Kidney function worsens soon after acute coronary syndrome
Renal function appears to deteriorate immediately after the index acute coronary syndrome (ACS) event and stabilizes not during hospitalization but, on average, 2 weeks after, a recent study has shown. Serial measurement of cystatin C levels may help assess risks of mortality or ACS recurrence.
Using routine laboratory techniques, researchers measured the changes in creatinine and cystatin C levels in 844 ACS patients (median age, 62.5 years; 77.9 percent male) over time. The primary outcome was the effect of the marker trajectories on cardiovascular death or hospitalization for recurrent, nonfatal ACS. A subsample of 185 patients were selected for the analysis of washout patterns of the biomarkers.
A total of 687 samples were retrieved from the washout patients. Analysis of biomarker evolution found that cystatin C levels peaked on the third day after the index ACS episode, while creatinine reached its highest concentration on the sixth day. Estimated glomerular filtration rate (eGFR), on the other hand, reached its nadir on the fourth day.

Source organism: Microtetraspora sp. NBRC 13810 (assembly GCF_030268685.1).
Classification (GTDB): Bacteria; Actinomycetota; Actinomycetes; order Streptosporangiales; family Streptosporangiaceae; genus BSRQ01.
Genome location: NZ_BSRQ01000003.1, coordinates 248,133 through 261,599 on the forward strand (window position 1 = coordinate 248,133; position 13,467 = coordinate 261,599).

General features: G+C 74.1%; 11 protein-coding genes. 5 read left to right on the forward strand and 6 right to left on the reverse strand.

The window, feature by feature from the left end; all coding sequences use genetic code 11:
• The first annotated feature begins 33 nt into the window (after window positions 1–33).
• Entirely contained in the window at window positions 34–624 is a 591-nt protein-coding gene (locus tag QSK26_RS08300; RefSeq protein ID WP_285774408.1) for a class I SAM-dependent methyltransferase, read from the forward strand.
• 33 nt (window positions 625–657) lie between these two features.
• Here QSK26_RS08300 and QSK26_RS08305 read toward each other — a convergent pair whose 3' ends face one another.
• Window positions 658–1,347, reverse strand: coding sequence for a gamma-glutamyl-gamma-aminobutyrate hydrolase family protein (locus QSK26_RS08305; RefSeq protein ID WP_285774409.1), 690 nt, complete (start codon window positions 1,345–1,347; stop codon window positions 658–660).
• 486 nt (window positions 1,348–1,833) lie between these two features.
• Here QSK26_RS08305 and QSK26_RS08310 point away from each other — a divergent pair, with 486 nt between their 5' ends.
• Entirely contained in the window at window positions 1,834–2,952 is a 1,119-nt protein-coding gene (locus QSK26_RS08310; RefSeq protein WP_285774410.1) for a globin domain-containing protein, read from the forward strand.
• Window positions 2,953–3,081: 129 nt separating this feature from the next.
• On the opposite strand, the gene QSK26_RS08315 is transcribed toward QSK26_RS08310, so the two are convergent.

The markers took different durations to stabilize. For instance, cystatin C concentrations stabilized after 11 days, such that its plateau was reached 13 days after the index event. Creatinine and eGFR each required 10 and 8 days to stabilize. In all three cases, stability was temporary.
Elevated cystatin C levels were significantly predictive of the primary endpoint (adjusted hazard ratio [HR], per standard deviation increase in 2log concentration, 1.63, 95 percent confidence interval [CI], 1.01–2.66; p=0.043). The same was true for its serial measurement >7 days after index ACS (adjusted HR, 1.63, 95 percent CI, 1.01–2.57; p=0.045).